Windows 365 Cloud PC; what it does for your business
Back when remote and hybrid setups weren't as common as they are now, getting work done meant using your desktop at your workstation. If you had a laptop, then you could work wherever you wanted, but using only that device.
Remote desktops changed this by virtualizing your PC (turning your PC into a software version of itself), and allowing you to access that version on any device that can run it. The remote desktop would boot the same operating system, have the same programs and settings, and access the same network storage as your workstation computer. So, from a practical standpoint, there’d be no difference between using your physical computer and its virtualized counterpart.
Now, Microsoft is using the cloud to deliver its own brand of remote desktop experience: Windows 365 Cloud PC.
What is Windows 365 Cloud PC?
Windows 365 Cloud PC is Microsoft’s latest virtualization service. It allows you to stream your Windows 10 or 11 desktop, applications, settings, and content from the Microsoft Cloud to any device. You can even stop using one device and resume right where you left off on another. This means that, for as long as you have an internet-connected device, your Cloud PC is wherever you are.
How is this different from Azure Virtual Desktop?
Windows 365 Cloud PC is a direct offshoot of Azure Virtual Desktop. Azure Virtual Desktop follows a pay-as-you-go model where the amount you pay is commensurate with how much of the cloud service you consume. Windows 365 Cloud PC, on the other hand, is a subscription service. Different plans will offer escalating price points for increasing allocations of processing power, memory, and storage.
How does Windows 365 benefit businesses?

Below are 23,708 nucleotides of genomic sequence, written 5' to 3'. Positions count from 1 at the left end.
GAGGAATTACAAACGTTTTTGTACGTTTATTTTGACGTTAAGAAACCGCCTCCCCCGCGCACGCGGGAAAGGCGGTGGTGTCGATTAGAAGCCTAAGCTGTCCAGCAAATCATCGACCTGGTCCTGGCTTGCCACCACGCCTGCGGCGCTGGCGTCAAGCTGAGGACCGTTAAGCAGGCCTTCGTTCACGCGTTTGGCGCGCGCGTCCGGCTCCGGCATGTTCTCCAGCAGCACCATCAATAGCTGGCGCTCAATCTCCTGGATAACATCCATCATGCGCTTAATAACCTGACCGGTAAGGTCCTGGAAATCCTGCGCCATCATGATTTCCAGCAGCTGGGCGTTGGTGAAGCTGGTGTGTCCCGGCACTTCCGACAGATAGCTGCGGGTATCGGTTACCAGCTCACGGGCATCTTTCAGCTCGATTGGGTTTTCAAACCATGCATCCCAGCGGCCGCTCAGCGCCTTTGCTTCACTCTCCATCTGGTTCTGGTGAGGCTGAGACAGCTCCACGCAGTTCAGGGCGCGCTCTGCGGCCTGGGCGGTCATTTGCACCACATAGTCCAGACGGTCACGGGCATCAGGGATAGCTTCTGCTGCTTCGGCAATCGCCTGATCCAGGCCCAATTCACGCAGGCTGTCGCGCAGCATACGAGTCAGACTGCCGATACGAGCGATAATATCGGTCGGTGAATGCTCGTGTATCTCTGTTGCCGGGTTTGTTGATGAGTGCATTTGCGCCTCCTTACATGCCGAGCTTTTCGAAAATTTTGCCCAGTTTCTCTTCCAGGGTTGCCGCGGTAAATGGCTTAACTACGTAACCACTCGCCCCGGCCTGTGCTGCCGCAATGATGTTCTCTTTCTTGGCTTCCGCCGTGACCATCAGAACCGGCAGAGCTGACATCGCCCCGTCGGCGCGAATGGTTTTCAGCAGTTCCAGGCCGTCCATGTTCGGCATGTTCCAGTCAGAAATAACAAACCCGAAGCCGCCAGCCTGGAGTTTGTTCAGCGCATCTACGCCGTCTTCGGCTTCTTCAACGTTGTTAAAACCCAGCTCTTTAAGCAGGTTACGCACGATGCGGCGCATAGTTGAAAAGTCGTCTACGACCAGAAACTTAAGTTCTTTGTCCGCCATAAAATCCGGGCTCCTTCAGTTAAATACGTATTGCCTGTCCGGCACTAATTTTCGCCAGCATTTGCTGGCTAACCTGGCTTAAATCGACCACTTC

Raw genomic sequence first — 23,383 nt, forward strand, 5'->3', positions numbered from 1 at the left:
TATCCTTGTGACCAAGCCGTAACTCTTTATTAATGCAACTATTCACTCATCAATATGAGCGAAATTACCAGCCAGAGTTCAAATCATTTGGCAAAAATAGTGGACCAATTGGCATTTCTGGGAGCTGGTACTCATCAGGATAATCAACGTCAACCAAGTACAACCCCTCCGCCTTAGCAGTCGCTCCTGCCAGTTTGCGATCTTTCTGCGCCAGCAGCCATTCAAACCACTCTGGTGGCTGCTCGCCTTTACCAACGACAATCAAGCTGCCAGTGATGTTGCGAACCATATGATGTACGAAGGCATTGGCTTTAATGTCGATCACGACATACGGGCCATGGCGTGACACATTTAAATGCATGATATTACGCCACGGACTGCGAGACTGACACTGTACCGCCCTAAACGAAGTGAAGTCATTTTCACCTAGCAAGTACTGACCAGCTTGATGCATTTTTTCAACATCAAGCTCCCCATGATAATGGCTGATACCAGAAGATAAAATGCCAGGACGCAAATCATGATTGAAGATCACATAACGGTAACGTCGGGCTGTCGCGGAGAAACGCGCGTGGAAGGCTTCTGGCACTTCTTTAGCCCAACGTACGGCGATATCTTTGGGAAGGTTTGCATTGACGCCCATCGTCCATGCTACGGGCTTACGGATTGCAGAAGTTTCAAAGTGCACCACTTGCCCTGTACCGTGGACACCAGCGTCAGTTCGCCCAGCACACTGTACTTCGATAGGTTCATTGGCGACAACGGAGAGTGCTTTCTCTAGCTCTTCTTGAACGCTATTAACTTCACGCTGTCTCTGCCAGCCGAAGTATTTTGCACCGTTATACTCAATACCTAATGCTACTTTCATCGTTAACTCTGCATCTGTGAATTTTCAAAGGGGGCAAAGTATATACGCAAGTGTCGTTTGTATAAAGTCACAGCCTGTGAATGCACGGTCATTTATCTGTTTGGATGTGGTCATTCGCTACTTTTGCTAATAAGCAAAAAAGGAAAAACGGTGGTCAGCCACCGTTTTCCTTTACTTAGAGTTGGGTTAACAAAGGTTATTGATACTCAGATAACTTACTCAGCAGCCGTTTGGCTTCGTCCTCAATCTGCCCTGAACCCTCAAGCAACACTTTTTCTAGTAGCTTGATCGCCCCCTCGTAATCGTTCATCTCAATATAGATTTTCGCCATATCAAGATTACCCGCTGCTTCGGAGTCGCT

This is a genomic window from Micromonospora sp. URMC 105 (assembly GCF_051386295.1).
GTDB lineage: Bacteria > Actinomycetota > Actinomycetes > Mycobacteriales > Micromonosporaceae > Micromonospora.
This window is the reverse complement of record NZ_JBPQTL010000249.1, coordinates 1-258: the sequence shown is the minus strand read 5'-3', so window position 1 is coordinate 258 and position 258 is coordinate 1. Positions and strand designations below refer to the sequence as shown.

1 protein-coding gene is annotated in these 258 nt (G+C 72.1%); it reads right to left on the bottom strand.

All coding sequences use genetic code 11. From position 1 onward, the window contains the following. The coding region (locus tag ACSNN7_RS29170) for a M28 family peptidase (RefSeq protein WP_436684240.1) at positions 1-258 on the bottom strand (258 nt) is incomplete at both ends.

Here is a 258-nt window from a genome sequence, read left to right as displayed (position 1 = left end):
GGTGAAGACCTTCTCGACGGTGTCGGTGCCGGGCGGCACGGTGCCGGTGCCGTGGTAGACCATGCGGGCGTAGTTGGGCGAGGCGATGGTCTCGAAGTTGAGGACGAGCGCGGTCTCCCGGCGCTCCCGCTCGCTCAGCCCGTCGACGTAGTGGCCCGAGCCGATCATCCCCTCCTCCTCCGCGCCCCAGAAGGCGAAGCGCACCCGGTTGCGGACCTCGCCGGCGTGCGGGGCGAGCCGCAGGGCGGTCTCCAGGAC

There are two main business benefits of using Windows 365 Cloud PCs:
1. It makes issuing PCs easier than ever before Thanks to COVID-19, organizations the world over have adopted remote and hybrid work setups for their staff. Issuing work computers like laptops is costly and therefore not feasible for many small businesses. A way around this is to let employees use their personal devices but issue them Cloud PCs instead. And if those companies don’t have IT support, they can have Windows 365 settings applied automatically.
However, enterprises with IT support can use Microsoft Endpoint Manager to provision and manage Cloud PCs like they would physical computers. This way, admins can provide staff with the operating system, apps, and storage they need in a quick and secure manner.
IT admins can easily do the following with Windows 365:
● Set up Cloud PC accounts – provision resource allocations and configure user settings ● Monitor Cloud PC performance – see if there are PCs that are malfunctioning or need upgrades ● Manage Cloud PC accounts – adjust provisions (e.g., increase or decrease memory allocation to users) and decommission accounts as necessary
2. Running resource-intensive apps becomes possible on less powerful devices
Apps like computer-aided design programs normally require a lot of processing power, but since these would be running on the cloud instead of locally, any device can run those high-compute apps. This means that you don’t have to worry about apps’ systems requirements since you can just increase processing power allocations as needed.
And in case you’re wondering, any app that works fine on Windows 10 or 11 can run on Cloud PCs. That is, Cloud PCs are not exclusive to Microsoft apps, and your software developers won’t have to modify their apps at all.
If you’re interested in deploying Windows 365 for your own business, turn to our specialists at SimplyClouds. To learn more, leave us a message.